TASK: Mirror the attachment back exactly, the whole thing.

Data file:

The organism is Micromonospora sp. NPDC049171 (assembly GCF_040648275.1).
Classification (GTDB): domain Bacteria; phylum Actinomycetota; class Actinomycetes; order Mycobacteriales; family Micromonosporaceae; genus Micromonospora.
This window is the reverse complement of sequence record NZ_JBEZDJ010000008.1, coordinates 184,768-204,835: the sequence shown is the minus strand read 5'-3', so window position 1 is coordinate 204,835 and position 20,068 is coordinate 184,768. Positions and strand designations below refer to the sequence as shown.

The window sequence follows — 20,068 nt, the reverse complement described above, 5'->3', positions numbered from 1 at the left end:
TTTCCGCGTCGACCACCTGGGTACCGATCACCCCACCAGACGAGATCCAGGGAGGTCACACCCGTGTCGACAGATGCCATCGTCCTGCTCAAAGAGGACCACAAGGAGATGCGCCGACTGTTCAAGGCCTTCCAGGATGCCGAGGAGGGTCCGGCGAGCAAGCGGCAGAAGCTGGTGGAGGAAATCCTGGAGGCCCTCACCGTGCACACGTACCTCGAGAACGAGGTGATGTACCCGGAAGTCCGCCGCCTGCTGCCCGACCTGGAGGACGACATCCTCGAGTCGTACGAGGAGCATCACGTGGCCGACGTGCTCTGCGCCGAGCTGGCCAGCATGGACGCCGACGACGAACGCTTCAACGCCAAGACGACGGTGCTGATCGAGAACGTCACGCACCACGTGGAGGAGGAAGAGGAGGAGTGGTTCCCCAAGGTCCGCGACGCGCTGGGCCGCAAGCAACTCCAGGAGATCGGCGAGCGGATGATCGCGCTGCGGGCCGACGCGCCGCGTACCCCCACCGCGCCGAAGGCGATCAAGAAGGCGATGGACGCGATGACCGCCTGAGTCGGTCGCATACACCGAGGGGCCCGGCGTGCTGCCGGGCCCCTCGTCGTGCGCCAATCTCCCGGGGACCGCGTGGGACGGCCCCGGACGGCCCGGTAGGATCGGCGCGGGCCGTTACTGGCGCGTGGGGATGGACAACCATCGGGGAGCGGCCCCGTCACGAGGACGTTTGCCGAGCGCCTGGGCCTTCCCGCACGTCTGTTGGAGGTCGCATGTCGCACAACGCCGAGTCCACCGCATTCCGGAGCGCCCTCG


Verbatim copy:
The organism is Micromonospora sp. NPDC049171 (assembly GCF_040648275.1).
Classification (GTDB): domain Bacteria; phylum Actinomycetota; class Actinomycetes; order Mycobacteriales; family Micromonosporaceae; genus Micromonospora.
This window is the reverse complement of sequence record NZ_JBEZDJ010000008.1, coordinates 184,768-204,835: the sequence shown is the minus strand read 5'-3', so window position 1 is coordinate 204,835 and position 20,068 is coordinate 184,768. Positions and strand designations below refer to the sequence as shown.

The window sequence follows — 20,068 nt, the reverse complement described above, 5'->3', positions numbered from 1 at the left end:
TTTCCGCGTCGACCACCTGGGTACCGATCACCCCACCAGACGAGATCCAGGGAGGTCACACCCGTGTCGACAGATGCCATCGTCCTGCTCAAAGAGGACCACAAGGAGATGCGCCGACTGTTCAAGGCCTTCCAGGATGCCGAGGAGGGTCCGGCGAGCAAGCGGCAGAAGCTGGTGGAGGAAATCCTGGAGGCCCTCACCGTGCACACGTACCTCGAGAACGAGGTGATGTACCCGGAAGTCCGCCGCCTGCTGCCCGACCTGGAGGACGACATCCTCGAGTCGTACGAGGAGCATCACGTGGCCGACGTGCTCTGCGCCGAGCTGGCCAGCATGGACGCCGACGACGAACGCTTCAACGCCAAGACGACGGTGCTGATCGAGAACGTCACGCACCACGTGGAGGAGGAAGAGGAGGAGTGGTTCCCCAAGGTCCGCGACGCGCTGGGCCGCAAGCAACTCCAGGAGATCGGCGAGCGGATGATCGCGCTGCGGGCCGACGCGCCGCGTACCCCCACCGCGCCGAAGGCGATCAAGAAGGCGATGGACGCGATGACCGCCTGAGTCGGTCGCATACACCGAGGGGCCCGGCGTGCTGCCGGGCCCCTCGTCGTGCGCCAATCTCCCGGGGACCGCGTGGGACGGCCCCGGACGGCCCGGTAGGATCGGCGCGGGCCGTTACTGGCGCGTGGGGATGGACAACCATCGGGGAGCGGCCCCGTCACGAGGACGTTTGCCGAGCGCCTGGGCCTTCCCGCACGTCTGTTGGAGGTCGCATGTCGCACAACGCCGAGTCCACCGCATTCCGGAGCGCCCTCG